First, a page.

Jan 31, 2019

Understanding beef-ban, prohibition and prostitution in India through repugnant market theory

Featured post on IndiBlogger, the biggest community of Indian Bloggers
Bans are not always effective as we know. Gujarat's prohibition has lead to a thriving black market for liquor, whereas the ban on prostitution has held up relatively well in India with only a small steady state black market that has not grown bigger. Selling and consumption of beef on the other hand, where banned, has been effective to a large extent - to the determent of the health of cattle and leather industry - as was witnessed during recent ban on cow slaughter in Uttar Pradesh.

Bans are always blunt instruments. It is necessary for a public policymaker to study the effects from the prism of effectiveness of achieving policy objectives of a ban, over the negative externalities, and also lack of effectiveness arising due to administration issues. It is not that a stiffer punishment would automatically lead to desired outcome. To cite an extreme example, rape in India attracts imprisonment of 7 to 10 years. Murder attracts life term or hanging. If the punishment of rape is increased to life term or hanging, as was being mooted in media for cases of child rape, it might lead to adverse result where the rapist kills the victim as the punishment doesn't increase by the additional act of murder, whereas the killing of victim may eliminate the witness!

Such analysis may be grown rigorously. An interesting recent paper tackles such questions from a game theory point of view for market of repugnant transactions. Co-written by the noble prize winning author Alvin Roth of Stanford, it tries to measure repugnancy along two dimensions of extent and intensity and tries to predict the outcome of banned activities with certain assumptions on initial conditions and progress. In the words of the paper:

This paper proposes a simple, stylized theoretical model to help understand why some transactions can be effectively eliminated by legally banning them, while others are more resistant, to the point that they may be impossible to extinguish or even suppress to low levels, so that it might be wise to consider different goals for dealing with them.

The paper takes the example of drug market to develop the analysis. However, the results generally hold good across various examples including prostitution, banned meat trade and so on. An interesting result along the way is that the existence of a market before banning plays a role in the effectiveness of the ban subsequently. In the words of the authors:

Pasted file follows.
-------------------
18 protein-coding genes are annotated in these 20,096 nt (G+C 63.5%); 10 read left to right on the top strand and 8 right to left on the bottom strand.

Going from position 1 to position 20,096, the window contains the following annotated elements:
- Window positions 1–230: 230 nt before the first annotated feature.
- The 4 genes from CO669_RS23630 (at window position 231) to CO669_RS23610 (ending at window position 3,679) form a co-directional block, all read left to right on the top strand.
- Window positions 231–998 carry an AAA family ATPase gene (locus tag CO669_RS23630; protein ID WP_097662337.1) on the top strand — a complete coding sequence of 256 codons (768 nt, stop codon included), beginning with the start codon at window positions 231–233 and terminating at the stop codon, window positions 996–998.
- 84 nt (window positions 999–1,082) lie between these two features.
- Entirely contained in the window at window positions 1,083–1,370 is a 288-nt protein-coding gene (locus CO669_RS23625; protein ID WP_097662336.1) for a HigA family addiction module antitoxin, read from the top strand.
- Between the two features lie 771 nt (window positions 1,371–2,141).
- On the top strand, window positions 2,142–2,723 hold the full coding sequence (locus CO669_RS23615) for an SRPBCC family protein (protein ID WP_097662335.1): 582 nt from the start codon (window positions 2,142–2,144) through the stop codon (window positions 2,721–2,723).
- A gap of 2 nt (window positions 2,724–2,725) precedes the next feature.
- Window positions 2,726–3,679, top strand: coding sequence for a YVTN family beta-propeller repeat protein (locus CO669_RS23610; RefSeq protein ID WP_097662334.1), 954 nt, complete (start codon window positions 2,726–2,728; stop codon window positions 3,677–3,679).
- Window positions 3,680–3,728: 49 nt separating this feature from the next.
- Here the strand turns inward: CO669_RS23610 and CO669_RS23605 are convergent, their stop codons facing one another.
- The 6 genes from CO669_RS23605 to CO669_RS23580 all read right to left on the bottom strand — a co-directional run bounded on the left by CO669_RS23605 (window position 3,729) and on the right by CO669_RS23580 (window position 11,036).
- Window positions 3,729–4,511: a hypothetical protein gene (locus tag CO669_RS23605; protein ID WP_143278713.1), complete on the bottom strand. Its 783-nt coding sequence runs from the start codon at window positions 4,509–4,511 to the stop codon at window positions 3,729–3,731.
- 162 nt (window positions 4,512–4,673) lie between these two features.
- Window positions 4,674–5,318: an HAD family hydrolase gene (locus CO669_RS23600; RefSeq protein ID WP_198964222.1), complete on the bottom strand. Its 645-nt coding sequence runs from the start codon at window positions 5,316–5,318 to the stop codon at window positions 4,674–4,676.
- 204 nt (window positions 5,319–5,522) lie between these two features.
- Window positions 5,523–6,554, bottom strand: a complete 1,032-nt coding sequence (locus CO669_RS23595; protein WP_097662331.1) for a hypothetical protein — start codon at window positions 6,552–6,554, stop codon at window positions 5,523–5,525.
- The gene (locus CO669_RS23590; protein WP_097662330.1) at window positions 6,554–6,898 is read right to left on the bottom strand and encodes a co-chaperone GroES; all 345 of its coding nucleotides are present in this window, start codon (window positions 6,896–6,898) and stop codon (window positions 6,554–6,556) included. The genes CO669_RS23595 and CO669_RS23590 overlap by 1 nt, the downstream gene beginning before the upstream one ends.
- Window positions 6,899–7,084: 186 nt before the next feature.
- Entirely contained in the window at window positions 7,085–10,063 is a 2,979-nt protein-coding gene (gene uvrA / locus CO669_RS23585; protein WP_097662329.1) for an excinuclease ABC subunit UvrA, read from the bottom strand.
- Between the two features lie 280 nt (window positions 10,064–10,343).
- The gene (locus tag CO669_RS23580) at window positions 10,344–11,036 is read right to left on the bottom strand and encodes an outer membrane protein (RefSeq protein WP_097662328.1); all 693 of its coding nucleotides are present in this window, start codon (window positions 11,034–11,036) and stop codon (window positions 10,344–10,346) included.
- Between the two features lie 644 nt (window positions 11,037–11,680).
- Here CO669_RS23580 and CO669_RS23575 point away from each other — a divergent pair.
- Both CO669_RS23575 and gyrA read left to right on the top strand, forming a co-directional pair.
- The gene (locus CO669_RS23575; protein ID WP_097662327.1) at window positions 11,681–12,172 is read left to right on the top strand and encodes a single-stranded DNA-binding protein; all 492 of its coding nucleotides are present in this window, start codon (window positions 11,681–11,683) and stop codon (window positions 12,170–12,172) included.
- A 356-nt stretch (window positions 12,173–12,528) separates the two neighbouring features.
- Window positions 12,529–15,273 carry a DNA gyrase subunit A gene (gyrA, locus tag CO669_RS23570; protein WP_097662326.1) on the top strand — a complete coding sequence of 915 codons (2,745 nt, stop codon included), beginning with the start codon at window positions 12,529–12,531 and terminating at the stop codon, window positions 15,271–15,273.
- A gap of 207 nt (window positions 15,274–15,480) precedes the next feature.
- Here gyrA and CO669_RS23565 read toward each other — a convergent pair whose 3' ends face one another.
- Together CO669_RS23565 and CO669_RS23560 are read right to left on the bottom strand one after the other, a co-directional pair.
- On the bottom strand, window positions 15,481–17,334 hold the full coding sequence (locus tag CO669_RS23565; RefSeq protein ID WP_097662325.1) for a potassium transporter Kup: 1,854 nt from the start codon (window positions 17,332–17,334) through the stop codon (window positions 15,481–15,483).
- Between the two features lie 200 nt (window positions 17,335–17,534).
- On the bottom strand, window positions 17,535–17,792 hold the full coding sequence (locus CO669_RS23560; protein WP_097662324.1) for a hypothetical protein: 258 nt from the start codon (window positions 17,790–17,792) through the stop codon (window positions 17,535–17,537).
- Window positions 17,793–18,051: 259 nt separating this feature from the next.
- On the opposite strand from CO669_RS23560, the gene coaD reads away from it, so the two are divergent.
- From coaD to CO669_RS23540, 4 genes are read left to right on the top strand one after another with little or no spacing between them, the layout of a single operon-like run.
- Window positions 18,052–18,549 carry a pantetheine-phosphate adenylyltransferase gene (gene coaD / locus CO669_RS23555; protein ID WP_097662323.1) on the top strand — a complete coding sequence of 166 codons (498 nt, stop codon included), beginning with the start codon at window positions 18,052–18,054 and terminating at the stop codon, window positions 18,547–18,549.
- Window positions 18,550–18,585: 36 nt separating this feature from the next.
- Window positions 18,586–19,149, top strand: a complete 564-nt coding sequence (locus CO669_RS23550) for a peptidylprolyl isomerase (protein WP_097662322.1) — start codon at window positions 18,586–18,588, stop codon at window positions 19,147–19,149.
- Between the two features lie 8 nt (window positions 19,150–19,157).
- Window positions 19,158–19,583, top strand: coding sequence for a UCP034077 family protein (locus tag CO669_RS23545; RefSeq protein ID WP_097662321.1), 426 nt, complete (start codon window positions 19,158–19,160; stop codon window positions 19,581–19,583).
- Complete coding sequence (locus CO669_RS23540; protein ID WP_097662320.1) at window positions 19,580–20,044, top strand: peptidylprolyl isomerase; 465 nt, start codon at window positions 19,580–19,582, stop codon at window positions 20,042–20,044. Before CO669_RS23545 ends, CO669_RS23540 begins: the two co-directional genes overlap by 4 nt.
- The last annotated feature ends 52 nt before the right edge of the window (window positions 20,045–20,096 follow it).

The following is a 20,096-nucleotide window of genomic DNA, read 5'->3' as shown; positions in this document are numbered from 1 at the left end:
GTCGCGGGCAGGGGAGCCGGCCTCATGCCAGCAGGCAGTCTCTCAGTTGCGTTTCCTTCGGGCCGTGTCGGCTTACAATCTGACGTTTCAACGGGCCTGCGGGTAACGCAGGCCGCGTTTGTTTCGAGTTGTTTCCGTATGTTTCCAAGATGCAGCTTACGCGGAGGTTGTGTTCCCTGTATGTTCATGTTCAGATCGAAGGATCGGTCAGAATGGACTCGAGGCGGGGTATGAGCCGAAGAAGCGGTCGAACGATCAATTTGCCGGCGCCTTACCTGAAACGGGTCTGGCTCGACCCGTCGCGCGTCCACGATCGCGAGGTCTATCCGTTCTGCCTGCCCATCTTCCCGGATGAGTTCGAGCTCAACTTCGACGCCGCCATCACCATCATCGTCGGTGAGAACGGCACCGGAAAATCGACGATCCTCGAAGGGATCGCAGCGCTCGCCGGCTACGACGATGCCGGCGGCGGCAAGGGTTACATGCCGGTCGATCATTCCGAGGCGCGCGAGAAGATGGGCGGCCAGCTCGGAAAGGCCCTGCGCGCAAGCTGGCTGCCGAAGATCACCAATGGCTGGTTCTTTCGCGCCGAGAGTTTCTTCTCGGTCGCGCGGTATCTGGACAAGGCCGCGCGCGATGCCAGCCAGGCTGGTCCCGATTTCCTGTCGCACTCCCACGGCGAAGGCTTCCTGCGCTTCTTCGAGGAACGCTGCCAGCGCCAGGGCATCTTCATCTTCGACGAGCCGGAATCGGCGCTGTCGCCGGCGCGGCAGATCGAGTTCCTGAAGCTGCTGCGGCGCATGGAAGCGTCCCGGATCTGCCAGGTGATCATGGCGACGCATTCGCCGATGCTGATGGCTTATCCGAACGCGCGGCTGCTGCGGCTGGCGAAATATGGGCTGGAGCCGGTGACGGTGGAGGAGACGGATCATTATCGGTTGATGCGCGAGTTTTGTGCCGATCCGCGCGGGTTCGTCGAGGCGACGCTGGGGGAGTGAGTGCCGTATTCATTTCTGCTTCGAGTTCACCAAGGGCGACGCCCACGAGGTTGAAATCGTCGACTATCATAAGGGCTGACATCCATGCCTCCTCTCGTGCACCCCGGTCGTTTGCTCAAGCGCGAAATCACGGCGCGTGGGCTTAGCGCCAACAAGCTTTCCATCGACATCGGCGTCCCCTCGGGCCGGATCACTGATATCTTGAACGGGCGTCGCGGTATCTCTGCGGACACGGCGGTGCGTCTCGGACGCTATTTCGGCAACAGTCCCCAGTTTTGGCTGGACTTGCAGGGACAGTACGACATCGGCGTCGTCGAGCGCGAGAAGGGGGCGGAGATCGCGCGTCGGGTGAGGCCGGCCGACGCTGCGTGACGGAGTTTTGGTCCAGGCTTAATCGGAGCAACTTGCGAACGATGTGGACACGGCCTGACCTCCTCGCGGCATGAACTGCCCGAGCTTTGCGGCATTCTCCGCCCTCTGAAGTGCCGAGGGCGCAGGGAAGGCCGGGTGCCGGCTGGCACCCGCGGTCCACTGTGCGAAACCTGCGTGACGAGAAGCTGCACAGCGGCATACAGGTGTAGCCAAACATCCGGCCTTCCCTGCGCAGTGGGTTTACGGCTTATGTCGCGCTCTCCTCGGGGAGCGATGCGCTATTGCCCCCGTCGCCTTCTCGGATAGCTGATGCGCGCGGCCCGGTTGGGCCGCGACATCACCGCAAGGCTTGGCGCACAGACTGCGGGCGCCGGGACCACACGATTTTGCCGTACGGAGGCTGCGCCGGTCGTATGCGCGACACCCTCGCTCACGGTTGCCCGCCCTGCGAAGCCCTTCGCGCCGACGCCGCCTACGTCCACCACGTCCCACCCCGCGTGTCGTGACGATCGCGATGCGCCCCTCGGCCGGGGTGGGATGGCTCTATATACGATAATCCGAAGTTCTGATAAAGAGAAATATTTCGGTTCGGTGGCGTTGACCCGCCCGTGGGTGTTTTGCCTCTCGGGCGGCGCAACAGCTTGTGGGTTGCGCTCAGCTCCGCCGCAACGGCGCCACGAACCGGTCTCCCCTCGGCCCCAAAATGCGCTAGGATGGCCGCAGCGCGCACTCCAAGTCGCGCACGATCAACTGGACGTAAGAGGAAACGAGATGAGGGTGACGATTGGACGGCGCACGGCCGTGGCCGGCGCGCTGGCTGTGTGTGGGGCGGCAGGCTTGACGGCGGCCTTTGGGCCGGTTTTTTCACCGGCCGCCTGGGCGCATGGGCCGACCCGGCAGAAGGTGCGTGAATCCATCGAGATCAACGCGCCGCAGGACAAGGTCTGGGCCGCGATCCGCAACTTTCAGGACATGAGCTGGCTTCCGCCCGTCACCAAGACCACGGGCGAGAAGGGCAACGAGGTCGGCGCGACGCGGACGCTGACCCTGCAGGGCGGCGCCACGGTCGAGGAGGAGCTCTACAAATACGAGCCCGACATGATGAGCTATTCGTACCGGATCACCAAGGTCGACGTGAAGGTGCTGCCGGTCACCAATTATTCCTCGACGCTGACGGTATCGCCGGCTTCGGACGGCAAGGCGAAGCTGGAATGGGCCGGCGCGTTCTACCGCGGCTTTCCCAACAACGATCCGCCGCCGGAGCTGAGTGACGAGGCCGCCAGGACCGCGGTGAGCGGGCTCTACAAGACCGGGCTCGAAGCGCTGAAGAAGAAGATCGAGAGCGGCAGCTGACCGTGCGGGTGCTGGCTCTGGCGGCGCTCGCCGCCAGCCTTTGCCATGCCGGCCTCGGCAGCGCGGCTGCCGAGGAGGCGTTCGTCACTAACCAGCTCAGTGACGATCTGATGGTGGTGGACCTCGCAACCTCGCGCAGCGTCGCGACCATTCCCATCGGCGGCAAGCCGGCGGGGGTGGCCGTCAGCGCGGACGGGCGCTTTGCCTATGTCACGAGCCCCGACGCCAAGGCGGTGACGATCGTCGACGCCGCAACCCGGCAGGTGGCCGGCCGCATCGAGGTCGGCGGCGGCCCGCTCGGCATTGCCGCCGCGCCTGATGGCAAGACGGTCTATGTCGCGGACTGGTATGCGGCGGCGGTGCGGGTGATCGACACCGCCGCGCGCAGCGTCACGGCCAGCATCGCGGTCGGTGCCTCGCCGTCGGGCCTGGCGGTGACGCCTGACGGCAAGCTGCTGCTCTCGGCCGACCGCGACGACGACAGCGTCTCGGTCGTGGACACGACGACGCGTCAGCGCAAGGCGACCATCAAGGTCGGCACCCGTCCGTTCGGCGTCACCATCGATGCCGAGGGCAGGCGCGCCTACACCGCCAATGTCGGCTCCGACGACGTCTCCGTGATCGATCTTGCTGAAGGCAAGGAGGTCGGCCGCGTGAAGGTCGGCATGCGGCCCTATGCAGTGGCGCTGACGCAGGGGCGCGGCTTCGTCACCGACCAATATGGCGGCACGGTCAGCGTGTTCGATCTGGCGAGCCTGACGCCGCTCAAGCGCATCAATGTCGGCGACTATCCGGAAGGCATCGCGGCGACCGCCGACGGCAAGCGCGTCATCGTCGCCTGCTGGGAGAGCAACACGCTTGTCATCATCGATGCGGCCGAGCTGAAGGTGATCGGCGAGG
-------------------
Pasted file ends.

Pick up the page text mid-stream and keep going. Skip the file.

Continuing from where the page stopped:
...Before beginning the analysis, consider how policy makers could have some control over the initial states. One example would be the regulation of synthetic drugs. When a new synthetic drug becomes available, it takes time before it can be banned. The number of users it attracts before it is banned may be an important factor for the prospects of extinguishing the market. So the speed of initial regulation may be consequential, and there may be markets that could be successfully prevented only by prompt action, and not when they have become well established...

I quote some of the analysis and results below: 


...if the market is insufficiently repugnant in extent or intensity, even substantial legal penalties “on the books” may be insufficient to deter participation if those penalties cannot gain enough social support to be reliably enforced. Note also that if the feasible punishment is not too large, and if the extent of repugnance among the population is low, then even the maximum intensity of repugnance among those who wish to ban the market may be insufficient to control the blackmarket. And as an illegal market becomes larger, it becomes more likely that those who wish to participate in it can do so without encountering those who would penalize them. Consequently, black markets that have operated successfully for a long time become increasingly hard to eliminate if the underlying social parameters and legal punishments cannot be changed.


But changing social repugnance, and even increasing legal punishments in an ef- fective way, may be difficult. Policy makers may be able to influence the extent or intensity of repugnance by education and public relations. But because legislators don’t have easy or direct access to who feels how much repugnance, this is not likely to be anywhere near as easy as passing legislation. At the very least, chang- ing widespread attitudes takes time. And increasing mandated punishments beyond what social repugnance will support can be counterproductive if it makes citizens less likely to report illegal transactions and juries less likely to convict.  So we may never be able to completely eliminate some markets, despite the fact that they cause considerable harm. Hence harm reduction should be in our portfolio of design tools for dealing with repugnant markets that we can’t extinguish despite the harm they may do.